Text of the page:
A Brief Reflection on Masculinity Over Morning Coffee
My grandfather liked Louis L’Amour novels and John Wayne movies. He had a romantic image of the American frontier, and I remember him having a specific fixation on strong cowboy camp coffee. He was certain that these men boiled their coffee into a black tar that they then drank, and would conjure this image almost every time he was served a cup of coffee he deemed too weak.
I thought about this, stood over my French press, of a mind that this might be as close to that cowboy coffee as I’d be willing to get. The day prior, I’d burnt my coffee in the stovetop “rattle” coffeemaker (moka pot). I knew I’d fucked up the moment I saw my brew simmering after tipping open the lid.
Choking the burnt coffee down out of some vague obligation to nobody transported me to my time as a public school teacher. When I had to grapple with issues of masculinity, self-harm, and what makes a good cup of coffee.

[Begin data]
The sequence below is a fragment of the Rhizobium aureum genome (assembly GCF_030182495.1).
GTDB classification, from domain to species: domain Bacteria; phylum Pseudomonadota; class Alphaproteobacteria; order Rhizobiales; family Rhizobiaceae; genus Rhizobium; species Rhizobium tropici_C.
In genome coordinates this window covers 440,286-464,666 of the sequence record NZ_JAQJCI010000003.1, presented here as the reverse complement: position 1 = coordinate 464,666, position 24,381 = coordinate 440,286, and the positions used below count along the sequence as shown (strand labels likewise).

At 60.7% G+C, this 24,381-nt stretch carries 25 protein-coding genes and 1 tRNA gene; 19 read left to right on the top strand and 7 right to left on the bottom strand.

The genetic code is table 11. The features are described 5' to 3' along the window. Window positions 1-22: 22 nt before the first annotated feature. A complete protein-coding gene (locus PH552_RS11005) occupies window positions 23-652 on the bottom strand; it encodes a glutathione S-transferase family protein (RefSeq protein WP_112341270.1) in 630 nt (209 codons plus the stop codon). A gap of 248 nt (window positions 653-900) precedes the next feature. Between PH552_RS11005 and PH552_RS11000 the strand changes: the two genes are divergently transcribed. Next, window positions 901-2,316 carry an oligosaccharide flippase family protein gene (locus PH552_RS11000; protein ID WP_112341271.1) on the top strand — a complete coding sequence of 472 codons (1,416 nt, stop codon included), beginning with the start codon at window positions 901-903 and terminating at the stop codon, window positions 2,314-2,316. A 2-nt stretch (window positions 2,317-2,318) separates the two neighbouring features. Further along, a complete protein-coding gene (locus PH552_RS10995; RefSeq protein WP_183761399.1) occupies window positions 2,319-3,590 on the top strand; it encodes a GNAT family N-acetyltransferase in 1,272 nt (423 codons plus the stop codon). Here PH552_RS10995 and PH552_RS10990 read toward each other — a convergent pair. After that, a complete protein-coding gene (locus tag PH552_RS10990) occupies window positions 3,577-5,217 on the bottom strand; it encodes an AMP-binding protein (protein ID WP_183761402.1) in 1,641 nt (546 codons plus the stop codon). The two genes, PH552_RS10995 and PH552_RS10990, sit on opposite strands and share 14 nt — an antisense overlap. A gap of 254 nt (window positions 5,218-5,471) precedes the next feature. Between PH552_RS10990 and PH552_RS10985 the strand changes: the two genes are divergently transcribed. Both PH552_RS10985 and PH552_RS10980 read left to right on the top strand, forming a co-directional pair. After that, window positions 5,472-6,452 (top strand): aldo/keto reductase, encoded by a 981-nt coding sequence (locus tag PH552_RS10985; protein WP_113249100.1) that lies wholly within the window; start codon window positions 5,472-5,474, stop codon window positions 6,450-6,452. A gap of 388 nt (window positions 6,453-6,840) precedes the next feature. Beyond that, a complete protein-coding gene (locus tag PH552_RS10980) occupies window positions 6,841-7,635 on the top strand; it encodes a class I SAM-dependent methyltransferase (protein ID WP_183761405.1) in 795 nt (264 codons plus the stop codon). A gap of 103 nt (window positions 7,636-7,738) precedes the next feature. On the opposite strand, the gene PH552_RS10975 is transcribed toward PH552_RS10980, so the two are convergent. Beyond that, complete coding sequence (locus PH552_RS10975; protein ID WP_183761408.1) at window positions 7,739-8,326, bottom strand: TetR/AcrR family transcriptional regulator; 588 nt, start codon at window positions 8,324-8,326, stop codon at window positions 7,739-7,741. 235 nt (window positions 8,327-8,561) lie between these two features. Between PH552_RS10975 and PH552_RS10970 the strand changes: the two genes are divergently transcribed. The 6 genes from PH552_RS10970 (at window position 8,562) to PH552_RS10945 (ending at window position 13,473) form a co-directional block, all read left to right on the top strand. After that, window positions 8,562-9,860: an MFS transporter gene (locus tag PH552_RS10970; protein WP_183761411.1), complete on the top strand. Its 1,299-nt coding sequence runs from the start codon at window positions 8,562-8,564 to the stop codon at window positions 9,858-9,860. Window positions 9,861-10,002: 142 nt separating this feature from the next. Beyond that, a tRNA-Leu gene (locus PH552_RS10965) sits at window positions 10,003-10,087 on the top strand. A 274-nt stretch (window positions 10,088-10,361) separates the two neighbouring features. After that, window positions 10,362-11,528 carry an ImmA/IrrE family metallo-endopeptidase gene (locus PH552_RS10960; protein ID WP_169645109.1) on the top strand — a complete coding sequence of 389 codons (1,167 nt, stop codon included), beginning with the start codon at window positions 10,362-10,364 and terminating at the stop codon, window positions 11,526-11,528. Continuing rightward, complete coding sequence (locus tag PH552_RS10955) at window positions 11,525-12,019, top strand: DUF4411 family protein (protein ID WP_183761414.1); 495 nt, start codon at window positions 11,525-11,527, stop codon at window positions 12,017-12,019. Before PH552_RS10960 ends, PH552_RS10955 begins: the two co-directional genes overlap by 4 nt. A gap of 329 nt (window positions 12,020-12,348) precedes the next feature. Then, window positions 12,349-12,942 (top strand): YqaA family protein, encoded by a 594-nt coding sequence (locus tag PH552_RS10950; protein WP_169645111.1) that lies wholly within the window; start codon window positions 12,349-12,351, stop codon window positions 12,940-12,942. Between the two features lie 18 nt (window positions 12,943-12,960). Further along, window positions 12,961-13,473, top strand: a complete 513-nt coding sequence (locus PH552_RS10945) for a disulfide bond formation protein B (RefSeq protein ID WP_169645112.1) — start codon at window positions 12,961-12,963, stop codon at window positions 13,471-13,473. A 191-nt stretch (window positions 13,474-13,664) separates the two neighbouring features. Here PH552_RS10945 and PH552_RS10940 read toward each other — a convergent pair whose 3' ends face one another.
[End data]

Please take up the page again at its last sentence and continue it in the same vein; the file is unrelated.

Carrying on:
Why did my grandfather think that a cup of coffee was only good if you had to suffer through it? It was a sentiment he held so strongly that it warped his understanding of how campfire coffee is made.
I think that by his reckoning, masculinity and suffering were inextricably linked. To the extent that when I came to him after more than a week of in-patient psychiatric care, his only advice was to “be a man”. I’m never going to know if I was wrong to be so miserable during that period in my life. Truthfully I admire the ability of the men around me at that time to carry on suffering in silence.
But damned if I’ll be so masochistic as to make a bad cup of coffee on purpose.